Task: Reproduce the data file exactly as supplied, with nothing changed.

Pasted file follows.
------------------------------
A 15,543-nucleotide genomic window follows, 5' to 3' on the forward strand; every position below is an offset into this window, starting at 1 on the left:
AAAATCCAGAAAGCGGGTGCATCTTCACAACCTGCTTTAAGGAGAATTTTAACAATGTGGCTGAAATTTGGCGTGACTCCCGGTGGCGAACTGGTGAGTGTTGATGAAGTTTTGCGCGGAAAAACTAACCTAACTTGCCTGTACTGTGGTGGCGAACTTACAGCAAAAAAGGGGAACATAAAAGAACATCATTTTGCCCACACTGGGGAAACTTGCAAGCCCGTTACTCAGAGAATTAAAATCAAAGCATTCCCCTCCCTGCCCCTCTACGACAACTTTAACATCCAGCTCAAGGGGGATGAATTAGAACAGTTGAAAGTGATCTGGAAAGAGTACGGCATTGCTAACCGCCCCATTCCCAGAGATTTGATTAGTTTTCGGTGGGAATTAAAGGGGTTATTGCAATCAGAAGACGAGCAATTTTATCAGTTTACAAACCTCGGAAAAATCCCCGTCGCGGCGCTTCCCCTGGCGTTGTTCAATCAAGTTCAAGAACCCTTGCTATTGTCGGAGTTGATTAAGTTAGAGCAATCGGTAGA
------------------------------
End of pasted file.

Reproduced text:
A 15,543-nucleotide genomic window follows, 5' to 3' on the forward strand; every position below is an offset into this window, starting at 1 on the left:
AAAATCCAGAAAGCGGGTGCATCTTCACAACCTGCTTTAAGGAGAATTTTAACAATGTGGCTGAAATTTGGCGTGACTCCCGGTGGCGAACTGGTGAGTGTTGATGAAGTTTTGCGCGGAAAAACTAACCTAACTTGCCTGTACTGTGGTGGCGAACTTACAGCAAAAAAGGGGAACATAAAAGAACATCATTTTGCCCACACTGGGGAAACTTGCAAGCCCGTTACTCAGAGAATTAAAATCAAAGCATTCCCCTCCCTGCCCCTCTACGACAACTTTAACATCCAGCTCAAGGGGGATGAATTAGAACAGTTGAAAGTGATCTGGAAAGAGTACGGCATTGCTAACCGCCCCATTCCCAGAGATTTGATTAGTTTTCGGTGGGAATTAAAGGGGTTATTGCAATCAGAAGACGAGCAATTTTATCAGTTTACAAACCTCGGAAAAATCCCCGTCGCGGCGCTTCCCCTGGCGTTGTTCAATCAAGTTCAAGAACCCTTGCTATTGTCGGAGTTGATTAAGTTAGAGCAATCGGTAGA